GEO report to be kept under wraps indefinitely.
An investigation into how the Wits Gender Equity Office (GEO) conducts and executes its mandate was being kept secret so it could “be used as a façade to justify changes in the GEO that will basically have the effect of disempowering the unit”.
This is according to a Wits academic who reached out to Wits Vuvuzela following the publication of an article in the Daily Maverick on April 17 about the GEO report which Wits vice chancellor Professor Adam Habib has chosen not to make public.
According to Daily Maverick, Habib commissioned advocate Adila Hassim in November 2018 to conduct an “independent assessment” of the GEO, and her report was finalised last month.
The online newspaper reported that Habib had said Hassim’s report had “reviewed the GEO’s handling of seven recent cases and acknowledges that there has been ‘pushback’ from some people accused of sexual misconduct and brought before the GEO”. However, Habib had said that the report would not be made public, but would remain “for his eyes only” for now.
Habib told Wits Vuvuzela that the report had been commissioned “to assist the [Vice-chancellors office] in addressing some of the challenges associated with the GEO and to provide recommendations as to how processes could be improved in this regard”.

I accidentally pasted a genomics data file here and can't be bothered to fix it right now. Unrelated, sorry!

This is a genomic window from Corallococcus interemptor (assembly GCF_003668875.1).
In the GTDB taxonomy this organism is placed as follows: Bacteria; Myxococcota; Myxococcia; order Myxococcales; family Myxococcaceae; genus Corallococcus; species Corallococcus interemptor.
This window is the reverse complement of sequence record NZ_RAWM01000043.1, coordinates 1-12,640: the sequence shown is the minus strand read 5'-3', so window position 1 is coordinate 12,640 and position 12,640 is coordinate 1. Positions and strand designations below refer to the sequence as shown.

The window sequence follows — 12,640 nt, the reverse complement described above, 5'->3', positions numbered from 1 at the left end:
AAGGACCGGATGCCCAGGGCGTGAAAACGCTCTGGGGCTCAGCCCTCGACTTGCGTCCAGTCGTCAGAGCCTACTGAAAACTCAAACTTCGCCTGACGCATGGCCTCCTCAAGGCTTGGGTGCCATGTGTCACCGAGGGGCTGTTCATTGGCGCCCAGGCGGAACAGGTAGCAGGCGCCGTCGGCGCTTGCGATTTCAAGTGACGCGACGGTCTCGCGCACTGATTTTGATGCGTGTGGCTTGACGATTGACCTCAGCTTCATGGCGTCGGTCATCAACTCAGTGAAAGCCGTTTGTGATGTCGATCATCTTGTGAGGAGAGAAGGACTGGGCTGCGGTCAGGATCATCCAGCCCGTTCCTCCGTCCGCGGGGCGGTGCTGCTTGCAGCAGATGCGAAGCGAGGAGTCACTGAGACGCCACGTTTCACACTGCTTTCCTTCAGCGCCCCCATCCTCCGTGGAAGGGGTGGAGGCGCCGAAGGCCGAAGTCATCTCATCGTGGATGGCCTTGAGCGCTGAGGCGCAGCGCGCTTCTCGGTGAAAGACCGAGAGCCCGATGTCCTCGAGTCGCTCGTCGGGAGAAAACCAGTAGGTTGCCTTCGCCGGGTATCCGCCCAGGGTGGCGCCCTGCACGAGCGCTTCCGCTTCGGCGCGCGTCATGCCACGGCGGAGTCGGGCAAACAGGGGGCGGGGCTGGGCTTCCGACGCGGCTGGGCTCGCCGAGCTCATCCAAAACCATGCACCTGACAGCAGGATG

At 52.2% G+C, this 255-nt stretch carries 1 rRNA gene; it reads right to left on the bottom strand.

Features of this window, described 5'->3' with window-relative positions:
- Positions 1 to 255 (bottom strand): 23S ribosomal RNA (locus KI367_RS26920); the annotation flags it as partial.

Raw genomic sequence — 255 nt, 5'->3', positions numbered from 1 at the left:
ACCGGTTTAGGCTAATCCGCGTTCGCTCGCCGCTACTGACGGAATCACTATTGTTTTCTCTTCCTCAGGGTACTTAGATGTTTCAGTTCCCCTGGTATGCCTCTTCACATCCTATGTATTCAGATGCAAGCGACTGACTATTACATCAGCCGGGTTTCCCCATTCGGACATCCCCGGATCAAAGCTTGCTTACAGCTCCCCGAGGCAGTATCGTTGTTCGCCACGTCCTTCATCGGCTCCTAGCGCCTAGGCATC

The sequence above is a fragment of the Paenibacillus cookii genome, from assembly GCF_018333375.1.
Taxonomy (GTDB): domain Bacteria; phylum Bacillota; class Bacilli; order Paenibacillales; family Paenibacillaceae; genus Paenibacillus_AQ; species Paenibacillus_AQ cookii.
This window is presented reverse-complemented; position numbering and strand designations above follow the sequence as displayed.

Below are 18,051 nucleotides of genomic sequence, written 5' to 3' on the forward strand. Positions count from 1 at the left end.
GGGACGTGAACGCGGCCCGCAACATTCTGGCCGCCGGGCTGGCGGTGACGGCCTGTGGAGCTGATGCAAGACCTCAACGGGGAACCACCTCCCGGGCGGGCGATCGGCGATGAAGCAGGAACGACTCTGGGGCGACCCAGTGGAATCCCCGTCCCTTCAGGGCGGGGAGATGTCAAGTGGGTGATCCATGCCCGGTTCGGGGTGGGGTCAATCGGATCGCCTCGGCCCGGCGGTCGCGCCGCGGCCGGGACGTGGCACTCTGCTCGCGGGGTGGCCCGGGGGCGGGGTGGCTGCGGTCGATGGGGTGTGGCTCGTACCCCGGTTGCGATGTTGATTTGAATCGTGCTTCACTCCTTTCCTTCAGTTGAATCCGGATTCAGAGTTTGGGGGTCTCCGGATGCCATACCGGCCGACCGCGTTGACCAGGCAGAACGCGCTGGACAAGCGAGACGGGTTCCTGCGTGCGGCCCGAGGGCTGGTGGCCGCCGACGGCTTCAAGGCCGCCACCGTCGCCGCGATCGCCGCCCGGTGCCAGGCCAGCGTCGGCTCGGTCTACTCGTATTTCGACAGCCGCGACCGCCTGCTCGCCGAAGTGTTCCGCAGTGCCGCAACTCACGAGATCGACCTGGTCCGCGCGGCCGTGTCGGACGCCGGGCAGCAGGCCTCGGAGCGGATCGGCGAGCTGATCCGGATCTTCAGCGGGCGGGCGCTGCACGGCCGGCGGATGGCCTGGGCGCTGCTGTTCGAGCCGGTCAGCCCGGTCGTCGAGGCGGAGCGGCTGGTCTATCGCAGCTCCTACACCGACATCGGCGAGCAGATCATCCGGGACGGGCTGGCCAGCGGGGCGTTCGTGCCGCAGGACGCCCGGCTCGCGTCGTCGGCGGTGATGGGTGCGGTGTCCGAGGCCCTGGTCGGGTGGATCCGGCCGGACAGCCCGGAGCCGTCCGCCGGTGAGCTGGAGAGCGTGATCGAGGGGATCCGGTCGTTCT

“Without the report being made public, it can actually create an environment in which it will be possible for the university to use this secret report to justify unwarranted restructuring or changes at the GEO,” said the academic who has asked to remain anonymous. The academic told Wits Vuvuzela that she had laid a complaint with the GEO in 2017 for racism and sexism.
Former director of GEO, Crystal Dicks, told Wits Vuvuzela that, “I have not seen the report, despite requests for it while I was still at Wits.” Dicks, whose contract ended in April this year, said the report “was commissioned as part of a policy review process and I needed to see the recommendations to integrate them into the policy, but was informed that it was for the VC’s eyes only. I submitted a policy review without seeing the report,” said Dicks, adding that she found this “very bizarre”.